Unexpected "<XXX>" keyword after "@" character

Topics: ASP.NET Web Pages
Oct 14, 2013 at 11:00 AM
Hi,

I am trying to upgrade from MVC3 to MVC4 and have stumbled across some issues that worked in MVC3 but is broken in MVC4. One of these are that an exception is arised when a C# keyword (string, int etc) is used after a @ character.

For example:
@{
int test = 1;

@string.Format("{0}", test)
}

when running this code I get a Parser error stating Unexpected "int" keyword after "@" character. If I use the class eqvialent of string (String) it works.

I just wonder why the support for having keywords after @ was removed?

I have tried to search for an explanation of this (breaking) change, but cannot find any, the only thing I found was a StackOverflow post indicating it as a bug: http://stackoverflow.com/questions/15543841/possible-breaking-change-in-mvc4-razor-that-can-be-fixed-with.
Coordinator
Oct 14, 2013 at 6:35 PM
Hey @dozer,

I replied the stackoverflow thread as well.

The issue is indeed a bug https://aspnetwebstack.codeplex.com/workitem/458 which we decide not to fix (see more details in the bug).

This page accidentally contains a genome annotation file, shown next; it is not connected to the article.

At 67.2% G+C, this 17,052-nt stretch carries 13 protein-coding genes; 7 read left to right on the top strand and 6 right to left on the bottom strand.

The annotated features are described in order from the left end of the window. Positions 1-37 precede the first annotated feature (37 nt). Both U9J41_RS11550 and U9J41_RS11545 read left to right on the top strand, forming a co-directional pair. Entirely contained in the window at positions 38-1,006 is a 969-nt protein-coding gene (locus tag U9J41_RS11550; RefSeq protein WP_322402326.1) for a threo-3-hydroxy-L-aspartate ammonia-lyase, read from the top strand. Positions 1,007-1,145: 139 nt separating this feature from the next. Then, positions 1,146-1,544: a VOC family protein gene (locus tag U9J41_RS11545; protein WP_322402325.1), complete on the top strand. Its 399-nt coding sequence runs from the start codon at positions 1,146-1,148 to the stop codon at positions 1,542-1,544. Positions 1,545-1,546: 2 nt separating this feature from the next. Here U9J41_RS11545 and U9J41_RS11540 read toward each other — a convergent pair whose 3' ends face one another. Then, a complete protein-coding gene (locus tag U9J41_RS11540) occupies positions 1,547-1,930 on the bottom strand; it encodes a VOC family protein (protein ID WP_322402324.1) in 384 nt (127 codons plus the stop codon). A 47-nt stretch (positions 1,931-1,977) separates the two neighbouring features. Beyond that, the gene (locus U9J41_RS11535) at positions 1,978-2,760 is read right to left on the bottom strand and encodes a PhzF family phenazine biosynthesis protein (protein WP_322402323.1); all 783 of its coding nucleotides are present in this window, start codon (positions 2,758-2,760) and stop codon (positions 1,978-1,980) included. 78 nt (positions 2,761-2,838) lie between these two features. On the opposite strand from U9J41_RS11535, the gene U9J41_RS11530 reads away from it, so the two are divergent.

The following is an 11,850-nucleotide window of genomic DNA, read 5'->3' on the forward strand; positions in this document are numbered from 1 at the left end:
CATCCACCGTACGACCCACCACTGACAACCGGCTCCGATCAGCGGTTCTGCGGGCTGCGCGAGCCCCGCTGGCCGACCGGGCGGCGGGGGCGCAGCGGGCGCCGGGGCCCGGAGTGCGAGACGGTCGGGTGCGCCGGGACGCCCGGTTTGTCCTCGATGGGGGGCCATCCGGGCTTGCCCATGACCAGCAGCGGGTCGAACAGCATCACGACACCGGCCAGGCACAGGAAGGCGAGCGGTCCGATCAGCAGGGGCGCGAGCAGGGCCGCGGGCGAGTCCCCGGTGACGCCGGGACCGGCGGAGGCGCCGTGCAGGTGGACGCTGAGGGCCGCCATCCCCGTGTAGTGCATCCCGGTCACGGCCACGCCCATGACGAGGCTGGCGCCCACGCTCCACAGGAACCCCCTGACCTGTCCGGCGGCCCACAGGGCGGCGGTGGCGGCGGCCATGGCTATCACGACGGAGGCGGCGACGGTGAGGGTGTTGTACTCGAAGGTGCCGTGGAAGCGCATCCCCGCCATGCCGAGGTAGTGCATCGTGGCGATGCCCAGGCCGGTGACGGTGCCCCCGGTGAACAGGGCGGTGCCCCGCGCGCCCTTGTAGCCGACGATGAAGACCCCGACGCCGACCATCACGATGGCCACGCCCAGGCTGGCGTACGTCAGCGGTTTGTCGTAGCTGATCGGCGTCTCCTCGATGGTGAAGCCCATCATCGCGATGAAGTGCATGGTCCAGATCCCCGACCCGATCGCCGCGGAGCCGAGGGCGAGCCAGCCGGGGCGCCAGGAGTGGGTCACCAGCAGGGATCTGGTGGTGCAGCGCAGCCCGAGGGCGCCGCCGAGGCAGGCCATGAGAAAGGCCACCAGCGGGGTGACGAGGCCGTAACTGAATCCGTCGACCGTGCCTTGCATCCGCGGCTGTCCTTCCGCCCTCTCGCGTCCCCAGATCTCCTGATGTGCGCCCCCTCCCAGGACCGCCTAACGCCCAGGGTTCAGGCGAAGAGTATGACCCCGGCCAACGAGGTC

But in reality the @string was not required and is not correct in that case. There are two main uses for @
  1. Specify a transition from Markup to C#, in this case you are already in C#
  2. Override the use of a keyword (e.g. define a variable named class: int @class)
In your example you are already in C#, and you are not intending to use @string as a variable, so the code is basically wrong. It just happened to work in V1. We did not intend to make a breaking change, but we also don't think it's important enough to fix.

in the stackoverflow thread it is also mentioned that resharper warns if you are not using the @String, well that seems to be a bug in resharper as the resulting code is the same (@String. or String. or string.).
Marked as answer by dozer on 10/14/2013 at 11:48 AM
Oct 14, 2013 at 6:49 PM
Hi!

Thanks for Your answer, it was what I suspected, but I had to be sure.
Coordinator
Oct 14, 2013 at 9:20 PM
By the way, check out this cool tool by Andrew Nurse to visualize actual generated c# code: https://github.com/anurse/RazorSpy